Overhead, Canada geese rode the fast-moving wind south with an almost desperate quickness that changed the pitch of their honks as they sailed by. The occasional large, puffy cloud would drop the slightest sparkle of snow and the small mixed herd of Hereford and Angus cattle behind us munched their way through the still green grasses hidden underneath the brown and white covering of mixed oak leaves and snow. Through my four layers, I could feel the wind on my shoulders as I repeatedly shifted my view from left to right across the top of the steep hill 125 yards above me, hoping for movement despite the challenging conditions.
As we waited for signs of action in the already-gnawing cold, the small group of cows wandered near to where we sat. The blonde, curly-haired Herefords paid us little attention as they strolled by, occasionally raising their blueish cue-ball sized eyes to figure out our purpose, before a quick dismissal and a return to lunch. The young Black Angus bulls, however, were a little warier and the last one in the group who had been oblivious to our presence stopped surprised a few feet short of my seat and stared me down with great hesitation when he realized I wasn’t a stump. After a brief standoff, he went back to his feeding and headed away with the rest of the herd, the crunching and snapping of grass fading quickly into the wind.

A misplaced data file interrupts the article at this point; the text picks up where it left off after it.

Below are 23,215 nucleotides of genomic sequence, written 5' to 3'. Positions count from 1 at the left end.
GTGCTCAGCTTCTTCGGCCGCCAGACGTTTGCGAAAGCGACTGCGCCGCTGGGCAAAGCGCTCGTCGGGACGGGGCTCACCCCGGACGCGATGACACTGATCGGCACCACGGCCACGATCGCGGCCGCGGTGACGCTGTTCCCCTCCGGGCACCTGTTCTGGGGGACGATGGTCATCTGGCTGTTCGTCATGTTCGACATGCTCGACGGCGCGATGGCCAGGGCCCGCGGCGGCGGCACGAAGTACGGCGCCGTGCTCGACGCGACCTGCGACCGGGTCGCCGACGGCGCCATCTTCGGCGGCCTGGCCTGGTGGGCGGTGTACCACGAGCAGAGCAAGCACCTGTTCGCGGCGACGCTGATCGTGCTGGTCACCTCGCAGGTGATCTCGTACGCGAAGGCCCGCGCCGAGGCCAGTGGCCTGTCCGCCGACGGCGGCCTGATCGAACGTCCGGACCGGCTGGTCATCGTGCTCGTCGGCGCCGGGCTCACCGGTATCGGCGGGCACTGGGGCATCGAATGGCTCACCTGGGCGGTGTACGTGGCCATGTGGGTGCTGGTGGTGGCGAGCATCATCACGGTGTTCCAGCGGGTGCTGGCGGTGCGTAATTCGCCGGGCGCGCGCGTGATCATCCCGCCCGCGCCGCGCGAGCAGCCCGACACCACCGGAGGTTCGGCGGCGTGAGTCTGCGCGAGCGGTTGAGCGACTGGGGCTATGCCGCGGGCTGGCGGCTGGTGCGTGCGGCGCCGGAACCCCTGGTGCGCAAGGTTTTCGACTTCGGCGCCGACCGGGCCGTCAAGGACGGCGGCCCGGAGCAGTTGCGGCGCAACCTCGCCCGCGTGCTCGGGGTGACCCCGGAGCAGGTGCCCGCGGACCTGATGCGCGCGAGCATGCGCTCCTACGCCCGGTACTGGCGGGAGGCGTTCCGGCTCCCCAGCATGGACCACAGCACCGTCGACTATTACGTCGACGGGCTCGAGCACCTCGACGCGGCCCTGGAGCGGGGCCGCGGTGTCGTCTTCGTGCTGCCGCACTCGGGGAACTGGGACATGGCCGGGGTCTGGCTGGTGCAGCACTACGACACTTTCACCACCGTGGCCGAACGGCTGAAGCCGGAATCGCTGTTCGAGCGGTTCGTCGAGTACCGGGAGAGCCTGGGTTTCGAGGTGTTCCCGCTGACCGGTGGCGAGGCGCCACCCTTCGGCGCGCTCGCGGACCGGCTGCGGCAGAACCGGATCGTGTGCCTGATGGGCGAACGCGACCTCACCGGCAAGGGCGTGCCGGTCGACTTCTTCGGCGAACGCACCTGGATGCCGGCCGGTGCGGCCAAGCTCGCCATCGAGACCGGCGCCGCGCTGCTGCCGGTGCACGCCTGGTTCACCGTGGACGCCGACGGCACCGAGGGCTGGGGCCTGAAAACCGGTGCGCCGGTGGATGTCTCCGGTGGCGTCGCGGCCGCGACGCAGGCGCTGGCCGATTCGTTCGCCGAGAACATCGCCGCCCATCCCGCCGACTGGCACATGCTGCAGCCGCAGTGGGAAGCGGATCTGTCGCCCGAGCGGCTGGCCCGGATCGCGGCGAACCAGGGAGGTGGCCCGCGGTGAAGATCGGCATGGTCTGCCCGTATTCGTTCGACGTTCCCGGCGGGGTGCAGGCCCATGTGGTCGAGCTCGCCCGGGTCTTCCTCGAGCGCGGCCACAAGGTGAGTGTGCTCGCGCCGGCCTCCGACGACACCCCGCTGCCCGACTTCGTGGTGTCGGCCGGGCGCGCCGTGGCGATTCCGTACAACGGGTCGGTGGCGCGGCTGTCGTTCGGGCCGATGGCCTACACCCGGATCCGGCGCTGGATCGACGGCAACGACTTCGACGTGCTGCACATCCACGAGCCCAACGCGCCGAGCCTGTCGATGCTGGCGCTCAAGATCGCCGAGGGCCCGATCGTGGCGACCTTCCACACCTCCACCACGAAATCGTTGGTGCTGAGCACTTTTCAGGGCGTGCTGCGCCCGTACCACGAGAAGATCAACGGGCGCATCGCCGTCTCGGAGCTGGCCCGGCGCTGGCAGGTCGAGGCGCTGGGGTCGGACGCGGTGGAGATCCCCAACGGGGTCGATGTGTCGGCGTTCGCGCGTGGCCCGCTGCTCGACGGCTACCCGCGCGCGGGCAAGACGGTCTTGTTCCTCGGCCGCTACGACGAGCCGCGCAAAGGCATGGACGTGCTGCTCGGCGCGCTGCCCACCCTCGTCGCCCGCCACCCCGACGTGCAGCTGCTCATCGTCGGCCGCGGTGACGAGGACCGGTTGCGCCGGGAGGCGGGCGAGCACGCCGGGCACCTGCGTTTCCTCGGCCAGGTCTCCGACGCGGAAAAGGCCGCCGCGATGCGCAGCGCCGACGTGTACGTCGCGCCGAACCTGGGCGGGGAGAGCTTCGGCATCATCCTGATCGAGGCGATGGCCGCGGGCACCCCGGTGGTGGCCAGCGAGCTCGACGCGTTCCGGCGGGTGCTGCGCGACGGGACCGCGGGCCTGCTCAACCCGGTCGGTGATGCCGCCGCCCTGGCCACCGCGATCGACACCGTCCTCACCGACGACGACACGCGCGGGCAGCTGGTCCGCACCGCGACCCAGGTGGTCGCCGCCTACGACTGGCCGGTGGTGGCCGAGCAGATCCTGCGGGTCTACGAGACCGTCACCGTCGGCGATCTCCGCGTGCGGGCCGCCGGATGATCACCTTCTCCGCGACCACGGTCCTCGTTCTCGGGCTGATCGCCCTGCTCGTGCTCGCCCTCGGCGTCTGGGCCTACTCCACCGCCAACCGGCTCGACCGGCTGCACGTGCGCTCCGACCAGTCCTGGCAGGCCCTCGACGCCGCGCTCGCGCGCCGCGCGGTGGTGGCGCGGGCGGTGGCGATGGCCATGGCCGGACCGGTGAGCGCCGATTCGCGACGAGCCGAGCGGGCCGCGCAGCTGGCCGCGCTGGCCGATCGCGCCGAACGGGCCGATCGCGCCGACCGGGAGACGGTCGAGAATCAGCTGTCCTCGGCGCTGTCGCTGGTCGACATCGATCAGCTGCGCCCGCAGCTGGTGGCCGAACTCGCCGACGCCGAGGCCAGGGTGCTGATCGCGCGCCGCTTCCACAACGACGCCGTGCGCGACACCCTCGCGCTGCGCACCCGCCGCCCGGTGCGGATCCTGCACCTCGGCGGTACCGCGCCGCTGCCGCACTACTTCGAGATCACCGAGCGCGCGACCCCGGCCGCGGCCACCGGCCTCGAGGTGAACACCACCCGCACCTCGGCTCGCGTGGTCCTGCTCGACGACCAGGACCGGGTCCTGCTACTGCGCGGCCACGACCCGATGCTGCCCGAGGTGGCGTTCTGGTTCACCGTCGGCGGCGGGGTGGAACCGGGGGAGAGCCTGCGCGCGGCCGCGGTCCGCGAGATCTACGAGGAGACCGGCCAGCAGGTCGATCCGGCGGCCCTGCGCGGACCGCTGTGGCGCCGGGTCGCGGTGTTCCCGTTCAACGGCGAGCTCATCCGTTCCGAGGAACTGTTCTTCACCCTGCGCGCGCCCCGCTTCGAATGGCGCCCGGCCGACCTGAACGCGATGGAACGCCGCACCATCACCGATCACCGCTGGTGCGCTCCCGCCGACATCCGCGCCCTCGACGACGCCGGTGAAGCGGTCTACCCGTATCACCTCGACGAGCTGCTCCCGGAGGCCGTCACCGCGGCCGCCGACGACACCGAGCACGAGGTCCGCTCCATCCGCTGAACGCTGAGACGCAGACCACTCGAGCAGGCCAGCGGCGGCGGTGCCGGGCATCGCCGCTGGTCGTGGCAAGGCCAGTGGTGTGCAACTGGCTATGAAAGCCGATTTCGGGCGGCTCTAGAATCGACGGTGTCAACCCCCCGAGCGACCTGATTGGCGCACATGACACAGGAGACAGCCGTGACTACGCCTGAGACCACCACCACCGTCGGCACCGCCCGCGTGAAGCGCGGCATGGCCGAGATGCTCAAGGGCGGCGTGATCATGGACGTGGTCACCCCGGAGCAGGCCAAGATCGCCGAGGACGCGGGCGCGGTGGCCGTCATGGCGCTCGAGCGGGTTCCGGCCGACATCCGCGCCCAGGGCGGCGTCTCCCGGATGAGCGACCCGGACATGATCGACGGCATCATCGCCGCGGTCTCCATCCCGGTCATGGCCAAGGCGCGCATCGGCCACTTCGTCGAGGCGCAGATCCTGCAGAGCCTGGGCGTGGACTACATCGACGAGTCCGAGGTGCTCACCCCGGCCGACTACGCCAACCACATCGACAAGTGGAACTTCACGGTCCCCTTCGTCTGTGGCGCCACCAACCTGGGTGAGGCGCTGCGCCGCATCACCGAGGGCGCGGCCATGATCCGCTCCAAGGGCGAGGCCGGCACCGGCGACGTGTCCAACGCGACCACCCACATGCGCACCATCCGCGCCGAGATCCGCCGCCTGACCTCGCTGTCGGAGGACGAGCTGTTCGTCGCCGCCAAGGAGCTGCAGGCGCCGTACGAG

“Right there,” Gene whispered as he caught motion at the top of the hill to our right, “it’s a buck,” he continued.
I had flashbacks to my first hunt with him as I squinted to pick up the gray-coated animal in the brush and tree trunks at the top of the rise. Finally, as it ducked into some cover, I caught the flicker of its tail and hindquarters and tried to track it in my scope. A few minutes later, Gene would point out three more deer coming from the opposite direction: a doe and two yearlings. The motion was immediately encouraging, and my body quickly warmed with the release of endorphins. Shortly thereafter, a buck ghosted into view and came down the first trail, head lowered on the scent of the trio that had just moved through.
I raised my gun to find him with my crosshairs, and by the time I had acquired his silhouette, he had jerked his head upright, staring down at the motion I had made. With his alarmed, erect stance, his dark-tined rack was highlighted by the white hillside and glinting sunlight filtering down through the blue openings between the clouds. I centered low on his chest for the uphill shot as Gene had advised on our trip into the bottom, breathed deep and squeezed the trigger. The buck collapsed in my scope and fell where he had stood. There would be no second shot, no run into the woods and no tiring tracking effort, only an uphill climb to a respectable five-by-five that lay still on the brown-and-white carpet of the riparian woods.
“Great shot,” Gene congratulated as he echoed my thoughts of an easy retrieve while we both shuddered with the release of adrenaline mixed with the growing chill of the afternoon, “an hour and ten minutes, that’s a short season,” he continued with a laugh, though I am certain we were both happy we would soon be able to warm up out of the elements with a punched tag and another amazing moment in the books.
After a downhill drag to the gravel road, Gene went to get the truck. As I had with my first buck taken in the area more than 10 years ago, I placed my hand on the still-warm neck of the animal and whispered the hunter’s prayer which restored my confidence from things remembered and grew my admiration for Gene and the people like him who have changed my life for the better and continue to do so…in our outdoors.
Featured Photo: The author approaches his 2018 rifle buck where it fell in the snow and oak leaf floor of the river bottom. Simonson Photo.